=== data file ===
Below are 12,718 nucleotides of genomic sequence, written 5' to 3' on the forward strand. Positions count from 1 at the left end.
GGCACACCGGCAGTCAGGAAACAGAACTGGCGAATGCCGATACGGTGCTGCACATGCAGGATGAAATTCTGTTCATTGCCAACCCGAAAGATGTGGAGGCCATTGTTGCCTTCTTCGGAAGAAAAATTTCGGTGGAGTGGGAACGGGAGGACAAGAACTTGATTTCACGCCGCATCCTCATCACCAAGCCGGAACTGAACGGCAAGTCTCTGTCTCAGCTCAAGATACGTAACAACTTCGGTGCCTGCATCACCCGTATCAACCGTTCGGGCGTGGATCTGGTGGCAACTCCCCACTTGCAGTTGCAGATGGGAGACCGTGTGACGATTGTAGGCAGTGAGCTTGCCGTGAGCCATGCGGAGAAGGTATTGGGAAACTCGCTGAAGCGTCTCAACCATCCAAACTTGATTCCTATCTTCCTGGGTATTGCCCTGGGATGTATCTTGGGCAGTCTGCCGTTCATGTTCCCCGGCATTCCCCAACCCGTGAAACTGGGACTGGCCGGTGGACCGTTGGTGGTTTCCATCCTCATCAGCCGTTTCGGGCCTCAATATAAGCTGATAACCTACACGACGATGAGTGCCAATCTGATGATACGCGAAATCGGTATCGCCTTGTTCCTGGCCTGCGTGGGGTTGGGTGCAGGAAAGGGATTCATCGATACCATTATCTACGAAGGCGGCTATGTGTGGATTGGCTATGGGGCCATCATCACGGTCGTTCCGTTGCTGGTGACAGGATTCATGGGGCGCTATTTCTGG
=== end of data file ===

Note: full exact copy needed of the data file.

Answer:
Below are 12,718 nucleotides of genomic sequence, written 5' to 3' on the forward strand. Positions count from 1 at the left end.
GGCACACCGGCAGTCAGGAAACAGAACTGGCGAATGCCGATACGGTGCTGCACATGCAGGATGAAATTCTGTTCATTGCCAACCCGAAAGATGTGGAGGCCATTGTTGCCTTCTTCGGAAGAAAAATTTCGGTGGAGTGGGAACGGGAGGACAAGAACTTGATTTCACGCCGCATCCTCATCACCAAGCCGGAACTGAACGGCAAGTCTCTGTCTCAGCTCAAGATACGTAACAACTTCGGTGCCTGCATCACCCGTATCAACCGTTCGGGCGTGGATCTGGTGGCAACTCCCCACTTGCAGTTGCAGATGGGAGACCGTGTGACGATTGTAGGCAGTGAGCTTGCCGTGAGCCATGCGGAGAAGGTATTGGGAAACTCGCTGAAGCGTCTCAACCATCCAAACTTGATTCCTATCTTCCTGGGTATTGCCCTGGGATGTATCTTGGGCAGTCTGCCGTTCATGTTCCCCGGCATTCCCCAACCCGTGAAACTGGGACTGGCCGGTGGACCGTTGGTGGTTTCCATCCTCATCAGCCGTTTCGGGCCTCAATATAAGCTGATAACCTACACGACGATGAGTGCCAATCTGATGATACGCGAAATCGGTATCGCCTTGTTCCTGGCCTGCGTGGGGTTGGGTGCAGGAAAGGGATTCATCGATACCATTATCTACGAAGGCGGCTATGTGTGGATTGGCTATGGGGCCATCATCACGGTCGTTCCGTTGCTGGTGACAGGATTCATGGGGCGCTATTTCTGG